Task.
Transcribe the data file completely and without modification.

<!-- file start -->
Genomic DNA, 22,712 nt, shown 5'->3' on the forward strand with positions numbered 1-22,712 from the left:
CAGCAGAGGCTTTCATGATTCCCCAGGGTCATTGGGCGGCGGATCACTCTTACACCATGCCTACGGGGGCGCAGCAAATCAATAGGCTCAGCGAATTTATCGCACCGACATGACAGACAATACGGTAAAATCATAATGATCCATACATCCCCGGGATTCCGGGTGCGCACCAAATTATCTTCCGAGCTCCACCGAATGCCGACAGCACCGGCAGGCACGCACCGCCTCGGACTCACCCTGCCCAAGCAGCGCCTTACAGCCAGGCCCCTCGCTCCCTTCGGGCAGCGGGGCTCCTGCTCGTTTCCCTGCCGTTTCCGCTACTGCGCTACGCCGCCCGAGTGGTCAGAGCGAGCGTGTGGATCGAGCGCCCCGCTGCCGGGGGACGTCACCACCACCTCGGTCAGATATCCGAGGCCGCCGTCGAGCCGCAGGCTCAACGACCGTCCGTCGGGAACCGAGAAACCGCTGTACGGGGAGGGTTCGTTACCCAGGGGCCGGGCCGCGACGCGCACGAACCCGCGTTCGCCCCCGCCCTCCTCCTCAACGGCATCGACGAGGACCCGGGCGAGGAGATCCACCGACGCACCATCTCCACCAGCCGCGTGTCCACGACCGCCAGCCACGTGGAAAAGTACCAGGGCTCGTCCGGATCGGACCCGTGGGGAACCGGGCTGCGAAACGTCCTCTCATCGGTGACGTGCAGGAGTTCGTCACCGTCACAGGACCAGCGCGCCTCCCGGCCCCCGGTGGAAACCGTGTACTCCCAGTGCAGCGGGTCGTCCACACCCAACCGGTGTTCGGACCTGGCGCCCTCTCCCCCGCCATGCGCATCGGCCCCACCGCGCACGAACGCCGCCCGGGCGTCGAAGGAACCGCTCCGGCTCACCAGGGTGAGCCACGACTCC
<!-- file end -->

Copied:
Genomic DNA, 22,712 nt, shown 5'->3' on the forward strand with positions numbered 1-22,712 from the left:
CAGCAGAGGCTTTCATGATTCCCCAGGGTCATTGGGCGGCGGATCACTCTTACACCATGCCTACGGGGGCGCAGCAAATCAATAGGCTCAGCGAATTTATCGCACCGACATGACAGACAATACGGTAAAATCATAATGATCCATACATCCCCGGGATTCCGGGTGCGCACCAAATTATCTTCCGAGCTCCACCGAATGCCGACAGCACCGGCAGGCACGCACCGCCTCGGACTCACCCTGCCCAAGCAGCGCCTTACAGCCAGGCCCCTCGCTCCCTTCGGGCAGCGGGGCTCCTGCTCGTTTCCCTGCCGTTTCCGCTACTGCGCTACGCCGCCCGAGTGGTCAGAGCGAGCGTGTGGATCGAGCGCCCCGCTGCCGGGGGACGTCACCACCACCTCGGTCAGATATCCGAGGCCGCCGTCGAGCCGCAGGCTCAACGACCGTCCGTCGGGAACCGAGAAACCGCTGTACGGGGAGGGTTCGTTACCCAGGGGCCGGGCCGCGACGCGCACGAACCCGCGTTCGCCCCCGCCCTCCTCCTCAACGGCATCGACGAGGACCCGGGCGAGGAGATCCACCGACGCACCATCTCCACCAGCCGCGTGTCCACGACCGCCAGCCACGTGGAAAAGTACCAGGGCTCGTCCGGATCGGACCCGTGGGGAACCGGGCTGCGAAACGTCCTCTCATCGGTGACGTGCAGGAGTTCGTCACCGTCACAGGACCAGCGCGCCTCCCGGCCCCCGGTGGAAACCGTGTACTCCCAGTGCAGCGGGTCGTCCACACCCAACCGGTGTTCGGACCTGGCGCCCTCTCCCCCGCCATGCGCATCGGCCCCACCGCGCACGAACGCCGCCCGGGCGTCGAAGGAACCGCTCCGGCTCACCAGGGTGAGCCACGACTCC